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Saturday, July 5, 2014

Special Report: The Music of The Outer Limits


The Twilight Zone had the vast CBS Music Library at its disposal (in addition to commissioning several new scores along the way). The show employed several significant composers (Bernard Herrmann, Fred Steiner, Nathan Van Cleave, Jerry Goldsmith, etc.), whose combined contributions form a rich and varied body of work; however, the inherent diversity in this approach denies the series a truly distinctive and individual musical voice (outside of the ubiquitous theme by Marius Constant). The Outer Limits, by contrast, had a single composer providing all the music for every episode (Dominic Frontiere in season one, Harry Lubin in season two).  This approach creates a powerful and singular musical identity and provides a marvelous consistency across otherwise unrelated episodes. In other words, very episode sounds like The Outer Limits.


Dominic Frontiere was fresh from scoring Daystar’s 1962-63 series Stoney Burke, and repurposed some of those compositions for The Outer Limits (one in particularly, which I’ve referred to as “The Stoney Burke Mystery Cue” in these pages, occurs so often that it’s often misidentified as a true Outer Limits cue). Of the first season’s 32 episodes, thirteen contain original scores; the remaining nineteen are “stock scored” with cues from both Stoney Burke and earlier Outer Limits episodes. Frontiere’s work ranges from sweeping romantic fantasy (“The Man Who Was Never Born”) to the avant-garde (“Nightmare”; “The Mice”) and everything in between, and stands as some of the greatest music ever composed for television (and film, for that matter).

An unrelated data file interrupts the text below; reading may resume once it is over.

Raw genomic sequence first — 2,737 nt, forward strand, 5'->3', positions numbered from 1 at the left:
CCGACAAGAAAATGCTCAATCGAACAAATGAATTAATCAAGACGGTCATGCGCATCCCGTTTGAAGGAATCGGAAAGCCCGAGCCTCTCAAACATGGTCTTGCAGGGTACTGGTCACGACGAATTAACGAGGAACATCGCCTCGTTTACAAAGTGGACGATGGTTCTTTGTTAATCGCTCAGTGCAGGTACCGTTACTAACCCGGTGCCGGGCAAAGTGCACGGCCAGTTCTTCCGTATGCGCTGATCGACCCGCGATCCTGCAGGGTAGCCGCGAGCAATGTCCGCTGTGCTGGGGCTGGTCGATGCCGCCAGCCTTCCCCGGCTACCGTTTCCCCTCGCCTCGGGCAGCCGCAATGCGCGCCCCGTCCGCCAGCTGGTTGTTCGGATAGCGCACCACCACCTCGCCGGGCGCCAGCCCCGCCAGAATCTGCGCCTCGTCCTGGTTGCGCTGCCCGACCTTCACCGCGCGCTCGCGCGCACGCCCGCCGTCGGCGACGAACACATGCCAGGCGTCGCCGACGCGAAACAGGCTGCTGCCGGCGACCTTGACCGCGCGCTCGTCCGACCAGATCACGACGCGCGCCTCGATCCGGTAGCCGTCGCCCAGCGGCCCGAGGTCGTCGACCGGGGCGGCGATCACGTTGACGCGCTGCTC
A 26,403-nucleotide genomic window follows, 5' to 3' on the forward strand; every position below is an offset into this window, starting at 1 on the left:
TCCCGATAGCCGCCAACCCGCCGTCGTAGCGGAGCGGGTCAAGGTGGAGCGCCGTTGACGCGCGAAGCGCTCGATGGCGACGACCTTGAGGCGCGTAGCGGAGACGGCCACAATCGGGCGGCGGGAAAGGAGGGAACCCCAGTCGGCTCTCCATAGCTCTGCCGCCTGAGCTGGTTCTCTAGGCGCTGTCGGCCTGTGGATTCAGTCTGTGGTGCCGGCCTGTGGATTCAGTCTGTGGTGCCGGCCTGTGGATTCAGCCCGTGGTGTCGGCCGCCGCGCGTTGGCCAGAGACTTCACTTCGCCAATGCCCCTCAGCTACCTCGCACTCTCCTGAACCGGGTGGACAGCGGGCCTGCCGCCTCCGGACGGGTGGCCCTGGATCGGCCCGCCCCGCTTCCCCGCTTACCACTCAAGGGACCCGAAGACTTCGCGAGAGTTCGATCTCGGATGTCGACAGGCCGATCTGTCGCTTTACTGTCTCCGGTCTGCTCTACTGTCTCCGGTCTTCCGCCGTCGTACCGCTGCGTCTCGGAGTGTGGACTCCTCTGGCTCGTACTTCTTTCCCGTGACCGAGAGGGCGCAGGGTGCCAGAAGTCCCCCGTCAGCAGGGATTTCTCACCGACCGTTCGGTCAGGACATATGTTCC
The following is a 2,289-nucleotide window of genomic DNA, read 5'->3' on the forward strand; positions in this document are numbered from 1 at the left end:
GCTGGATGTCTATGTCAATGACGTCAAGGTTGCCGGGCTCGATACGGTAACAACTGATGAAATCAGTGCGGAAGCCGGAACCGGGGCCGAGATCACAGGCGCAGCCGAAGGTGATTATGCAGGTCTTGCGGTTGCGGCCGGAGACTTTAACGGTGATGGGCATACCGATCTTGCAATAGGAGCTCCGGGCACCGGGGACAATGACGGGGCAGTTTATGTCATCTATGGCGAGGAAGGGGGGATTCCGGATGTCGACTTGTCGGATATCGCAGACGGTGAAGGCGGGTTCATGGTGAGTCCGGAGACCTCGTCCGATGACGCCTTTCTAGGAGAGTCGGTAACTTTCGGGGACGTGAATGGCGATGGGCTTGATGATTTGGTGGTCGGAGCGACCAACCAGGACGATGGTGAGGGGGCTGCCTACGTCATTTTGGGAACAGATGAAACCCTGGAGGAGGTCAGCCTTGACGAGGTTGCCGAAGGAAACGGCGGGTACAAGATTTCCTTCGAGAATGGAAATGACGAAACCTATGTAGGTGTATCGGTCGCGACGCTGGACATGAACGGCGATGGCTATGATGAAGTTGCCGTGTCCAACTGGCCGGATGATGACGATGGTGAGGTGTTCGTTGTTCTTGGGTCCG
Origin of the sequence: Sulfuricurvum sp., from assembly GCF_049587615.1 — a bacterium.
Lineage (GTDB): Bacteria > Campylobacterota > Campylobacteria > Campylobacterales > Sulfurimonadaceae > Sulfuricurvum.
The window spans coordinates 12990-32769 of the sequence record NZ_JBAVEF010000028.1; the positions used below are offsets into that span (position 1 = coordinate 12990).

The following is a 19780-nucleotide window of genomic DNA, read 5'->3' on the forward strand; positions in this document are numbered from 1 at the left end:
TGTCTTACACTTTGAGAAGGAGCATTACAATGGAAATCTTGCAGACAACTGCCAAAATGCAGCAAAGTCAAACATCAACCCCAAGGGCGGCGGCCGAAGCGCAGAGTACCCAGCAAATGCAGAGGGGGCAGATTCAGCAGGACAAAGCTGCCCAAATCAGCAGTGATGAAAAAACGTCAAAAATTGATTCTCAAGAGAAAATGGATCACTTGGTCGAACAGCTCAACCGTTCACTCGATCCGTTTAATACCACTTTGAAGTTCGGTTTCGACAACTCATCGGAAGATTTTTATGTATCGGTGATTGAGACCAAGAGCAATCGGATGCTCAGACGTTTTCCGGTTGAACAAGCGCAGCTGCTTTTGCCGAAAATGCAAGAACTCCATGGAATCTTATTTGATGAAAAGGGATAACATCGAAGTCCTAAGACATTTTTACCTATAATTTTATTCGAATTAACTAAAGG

Harry Lubin, meanwhile, joined the show after scoring three seasons of One Step Beyond, and brought his library of predominantly electronic compositions with him. Lubin’s cues tend toward the shrill and histrionic (“Shock Happenings" is particularly grating); however, he also provides several dreamy, ethereal pieces that perfectly evoke the loneliness of space and the strangeness of alien worlds.  For the most part, Lubin’s stuff is more generic and unfortunately less memorable (his cue titles are appropriately neutral: “Dramatic Tragedy,” “Dark and Scary,” etc.).



Frontiere’s Outer Limits music has seen two distinct soundtrack releases, so it’s easily obtained; Lubin’s, however, remains unreleased except for a couple of tracks on the One Step Beyond soundtrack (“Fear” and “Weird”) that would also appear on the show. There are bootlegs of Lubin’s library out there, however, including a 2-disc sci-fi/fantasy collection and deluxe 6-disc collection that encompasses The Outer Limits, One Step Beyond, and more (I happen to own the later; it’s a marvelous--- if a bit unwieldy--- beast). If you’re interested… well, I know a guy who knows a guy.


5 comments:

  1. Nice recap! I do own both of the Dominic Frontiere collections you mention here. I am always thrown hearing his cues when I've watched episode of "The Invaders". I haven't been able to make it through that series, by the way. It's so formulaic.

    I don't have any Harry Lubin stuff, but as you point out, his output is rather generic. It's fun to hear within the confines of Season 2, but I don't believe I'd listen to it without being accompanied by the visuals of the episodes.

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  2. Nice write-up on one of the most memorable aspects of TOL! I can hear the music in my head for "The Man Who Was Never Born" in my head as I type this. Superb stuff!

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  3. It's to your credit that you're so aware of the music in TV and film -- you've mentioned it from the beginning of your TOL blog. A lot of viewers feel the "mood", but aren't aware how much of it comes from the music. Thanks for opening our ears. Your detailed breakdown of "stock" scored episodes was particularly interesting.

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  4. In their original "One Step Beyond" forms, the two cues you mentioned were amazingly effective on that show. I was a little kid when OSB was new c. 1960, one of the many across the country who would run from the room yelling, "Make them stop the scary music!" Those two cues (altered) didn't fit TOL very well, but we have to agree with you that Lubin did have his moments in TOL's second season.

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  5. Lubin's superb season 2 score was "Demon With a Glass Hand". That music fits that episode much the same way Frontiere's score for "Nightmare" fit that episode.

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